E. Haldeman-Julius

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E. Haldeman-Julius
Emanuel Haldeman-Julius (ca. 1924).jpg

Emanuel Haldeman-Julius ( Emanuel Julius) (July 30, 1889 – July 31, 1951) was a Jewish-American socialist writer, atheist thinker, social reformer and publisher. He is best remembered as the head of Haldeman-Julius Publications, the creator of a series of pamphlets known as "Little Blue Books," total sales of which ran into the hundreds of millions of copies.


Early years[edit]

Emanuel Julius was born July 30, 1889, in Philadelphia, the son of David Julius ( Zolajefsky), a bookbinder. His parents were Jewish emigrants who fled Odessa (then part of the Russian Empire) and emigrated to America to escape religious persecution.[1] His paternal and maternal grandfathers had both been rabbis but his own parents were not religious. "[T]hey were indifferent, for which I thank them."[2]

As a boy, Emanuel read voraciously. Because literature and pamphlets produced by the socialists were inexpensive, Julius read them and became convinced of their truth.[3] He joined the Socialist Party before World War I[1] and was the party's 1932 Senatorial candidate for the state of Kansas.[4]


After working for various newspapers,[5] Julius rose to particular prominence as an editor (1915-1922)[6] of the Appeal to Reason, a socialist newspaper with a large but declining national circulation. He and his first wife, Marcet Haldeman (whose last name he adopted in hyphenate[7]), purchased the Appeal's printing operation in Girard, Kansas and began printing 3.5" x 5" pocket books on cheap pulp paper (similar to that used in pulp magazines), stapled in paper cover. These were first were called The Appeal's Pocket Series and sold in 1919 for 25 cents. The covers were either red or yellow. Over the next several years Haldeman-Julius changed the name successively to The People's Pocket Series, Appeal Pocket Series, Ten Cent Pocket Series, Five Cent Pocket Series, Pocket Series and finally in 1923, Little Blue Books.[8] The five cent price of the books remained in place for many years. Many titles of classic literature were given lurid titles in order to increase sales.[9] Eventually, millions of copies per year were sold in the late 1920s.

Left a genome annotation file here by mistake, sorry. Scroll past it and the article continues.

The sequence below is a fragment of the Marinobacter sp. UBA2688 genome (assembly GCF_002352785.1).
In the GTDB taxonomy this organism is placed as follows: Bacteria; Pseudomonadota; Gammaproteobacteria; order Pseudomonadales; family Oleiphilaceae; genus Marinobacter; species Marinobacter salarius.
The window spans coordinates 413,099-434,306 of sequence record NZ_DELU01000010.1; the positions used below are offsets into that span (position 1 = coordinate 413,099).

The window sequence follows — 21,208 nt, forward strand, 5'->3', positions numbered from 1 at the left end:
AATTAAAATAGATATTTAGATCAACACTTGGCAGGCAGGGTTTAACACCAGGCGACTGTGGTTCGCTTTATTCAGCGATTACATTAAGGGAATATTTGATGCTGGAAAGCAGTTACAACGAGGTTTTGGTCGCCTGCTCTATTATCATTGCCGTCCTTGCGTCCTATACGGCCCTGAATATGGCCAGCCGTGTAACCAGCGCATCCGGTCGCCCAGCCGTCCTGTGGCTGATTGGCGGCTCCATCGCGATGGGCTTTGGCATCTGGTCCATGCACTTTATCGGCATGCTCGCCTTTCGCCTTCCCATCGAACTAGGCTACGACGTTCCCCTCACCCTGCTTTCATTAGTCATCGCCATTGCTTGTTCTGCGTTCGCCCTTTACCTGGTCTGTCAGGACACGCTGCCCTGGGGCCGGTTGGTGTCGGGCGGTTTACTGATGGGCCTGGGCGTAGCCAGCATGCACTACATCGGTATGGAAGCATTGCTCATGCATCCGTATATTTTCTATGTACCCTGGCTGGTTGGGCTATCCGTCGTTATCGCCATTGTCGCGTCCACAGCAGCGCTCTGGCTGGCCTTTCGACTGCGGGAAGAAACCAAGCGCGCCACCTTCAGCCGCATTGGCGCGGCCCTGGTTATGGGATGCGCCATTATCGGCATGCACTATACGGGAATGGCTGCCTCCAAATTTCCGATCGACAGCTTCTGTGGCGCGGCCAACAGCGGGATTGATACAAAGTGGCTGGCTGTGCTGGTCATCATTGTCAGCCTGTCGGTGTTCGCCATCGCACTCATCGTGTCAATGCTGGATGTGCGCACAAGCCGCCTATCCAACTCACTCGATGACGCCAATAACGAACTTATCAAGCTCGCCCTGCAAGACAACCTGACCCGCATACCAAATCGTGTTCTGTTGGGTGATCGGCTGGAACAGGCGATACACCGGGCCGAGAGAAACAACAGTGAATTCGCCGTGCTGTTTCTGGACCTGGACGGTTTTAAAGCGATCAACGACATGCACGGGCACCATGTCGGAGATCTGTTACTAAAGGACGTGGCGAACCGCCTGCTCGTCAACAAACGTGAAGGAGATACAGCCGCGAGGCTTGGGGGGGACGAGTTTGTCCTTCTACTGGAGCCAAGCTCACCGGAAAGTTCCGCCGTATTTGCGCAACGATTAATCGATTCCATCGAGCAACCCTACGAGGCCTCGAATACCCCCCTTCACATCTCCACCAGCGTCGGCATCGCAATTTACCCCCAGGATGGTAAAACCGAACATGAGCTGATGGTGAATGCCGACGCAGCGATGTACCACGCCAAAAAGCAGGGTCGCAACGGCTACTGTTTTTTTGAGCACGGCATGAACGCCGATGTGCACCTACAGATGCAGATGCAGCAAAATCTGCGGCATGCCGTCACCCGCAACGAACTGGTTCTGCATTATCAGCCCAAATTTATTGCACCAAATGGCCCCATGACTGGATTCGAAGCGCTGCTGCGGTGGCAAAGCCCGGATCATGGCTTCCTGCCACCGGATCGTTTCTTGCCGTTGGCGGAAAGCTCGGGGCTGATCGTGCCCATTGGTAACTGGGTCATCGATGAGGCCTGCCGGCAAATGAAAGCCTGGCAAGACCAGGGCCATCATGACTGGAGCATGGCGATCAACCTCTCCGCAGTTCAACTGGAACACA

In 1922 they renamed the Appeal as The Haldeman-Julius Weekly (known from 1929 to 1951 as The American Freeman), which became the house organ. In 1924 they launched The Haldeman-Julius Monthly[10] (later renamed The Debunker), which had a greater emphasis on Freethought, and in 1932 added The Militant Atheist, among other journals.

The novelist Louis L’Amour (1908-1988) described the Haldeman-Julius publications in his autobiography and their potential influence:

Riding a freight train out of El Paso, I had my first contact with the Little Blue Books. Another hobo was reading one, and when he finished he gave it to me. The Little Blue Books were a godsend to wandering men and no doubt to many others. Published in Girard, Kansas, by Haldeman-Julius, they were slightly larger than a playing card and had sky-blue paper covers with heavy black print titles. I believer there were something more than three thousand titles in all and they were sold on newsstands for 5 or 10 cents each. Often in the years following, I carried ten or fifteen of them in my pockets, reading when I could. Among the books available were the plays of Shakespeare, collections of short stories by De Maupassant, Poe, Jack London,[11] Gogol, Gorky, Kipling, Gautier, Henry James, and Balzac. There were collections of essays by Voltaire, Emerson, and Charles Lamb, among others. There were books on the history of music and architecture, painting, the principles of electricity; and, generally speaking, the books offered a wide range of literature and ideas. […] In subsequent years I read several hundred of the Little Blue Books, including books by Tom Paine, Charles Darwin, and Thomas Huxley.[12]